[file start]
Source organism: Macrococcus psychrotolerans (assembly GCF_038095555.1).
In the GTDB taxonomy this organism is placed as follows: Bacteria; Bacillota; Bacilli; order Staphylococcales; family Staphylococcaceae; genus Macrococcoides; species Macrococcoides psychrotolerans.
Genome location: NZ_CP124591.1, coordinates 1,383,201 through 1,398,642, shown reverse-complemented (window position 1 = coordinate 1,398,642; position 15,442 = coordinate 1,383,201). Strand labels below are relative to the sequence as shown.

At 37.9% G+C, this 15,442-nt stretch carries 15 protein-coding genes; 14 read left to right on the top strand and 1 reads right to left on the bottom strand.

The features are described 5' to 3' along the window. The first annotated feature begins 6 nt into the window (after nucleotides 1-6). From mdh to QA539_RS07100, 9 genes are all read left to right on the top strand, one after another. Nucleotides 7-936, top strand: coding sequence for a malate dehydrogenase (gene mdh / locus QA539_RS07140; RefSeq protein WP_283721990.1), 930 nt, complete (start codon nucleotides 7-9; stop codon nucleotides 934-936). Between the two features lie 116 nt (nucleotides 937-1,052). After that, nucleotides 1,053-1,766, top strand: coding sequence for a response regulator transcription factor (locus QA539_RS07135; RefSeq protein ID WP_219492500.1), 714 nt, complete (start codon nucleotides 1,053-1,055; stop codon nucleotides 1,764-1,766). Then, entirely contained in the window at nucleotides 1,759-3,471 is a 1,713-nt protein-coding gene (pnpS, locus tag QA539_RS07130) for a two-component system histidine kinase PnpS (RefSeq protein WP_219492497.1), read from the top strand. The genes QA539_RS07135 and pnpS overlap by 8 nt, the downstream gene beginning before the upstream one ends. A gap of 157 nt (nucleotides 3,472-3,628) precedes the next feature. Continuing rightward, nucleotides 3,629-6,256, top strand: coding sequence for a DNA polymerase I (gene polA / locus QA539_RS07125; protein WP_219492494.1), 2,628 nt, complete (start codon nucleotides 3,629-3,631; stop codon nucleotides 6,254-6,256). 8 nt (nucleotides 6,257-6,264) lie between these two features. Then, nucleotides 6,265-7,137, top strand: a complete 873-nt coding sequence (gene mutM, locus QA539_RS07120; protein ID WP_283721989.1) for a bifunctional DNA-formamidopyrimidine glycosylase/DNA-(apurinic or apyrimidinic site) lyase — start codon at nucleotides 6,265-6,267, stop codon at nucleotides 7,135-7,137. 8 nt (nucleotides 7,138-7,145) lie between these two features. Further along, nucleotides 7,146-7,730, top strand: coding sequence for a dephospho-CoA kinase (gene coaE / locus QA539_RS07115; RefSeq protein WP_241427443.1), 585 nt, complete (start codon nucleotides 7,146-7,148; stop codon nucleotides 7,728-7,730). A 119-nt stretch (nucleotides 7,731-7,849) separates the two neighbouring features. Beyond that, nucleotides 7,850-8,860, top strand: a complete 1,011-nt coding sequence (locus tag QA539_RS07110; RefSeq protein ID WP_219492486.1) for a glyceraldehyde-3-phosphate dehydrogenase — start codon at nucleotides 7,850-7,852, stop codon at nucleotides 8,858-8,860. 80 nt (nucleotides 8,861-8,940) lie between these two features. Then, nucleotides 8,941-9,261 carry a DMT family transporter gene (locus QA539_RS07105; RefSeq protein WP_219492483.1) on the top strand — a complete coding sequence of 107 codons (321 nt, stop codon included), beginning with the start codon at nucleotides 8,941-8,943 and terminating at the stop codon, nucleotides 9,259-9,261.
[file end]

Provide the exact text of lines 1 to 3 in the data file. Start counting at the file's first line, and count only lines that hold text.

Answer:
Source organism: Macrococcus psychrotolerans (assembly GCF_038095555.1).
In the GTDB taxonomy this organism is placed as follows: Bacteria; Bacillota; Bacilli; order Staphylococcales; family Staphylococcaceae; genus Macrococcoides; species Macrococcoides psychrotolerans.
Genome location: NZ_CP124591.1, coordinates 1,383,201 through 1,398,642, shown reverse-complemented (window position 1 = coordinate 1,398,642; position 15,442 = coordinate 1,383,201). Strand labels below are relative to the sequence as shown.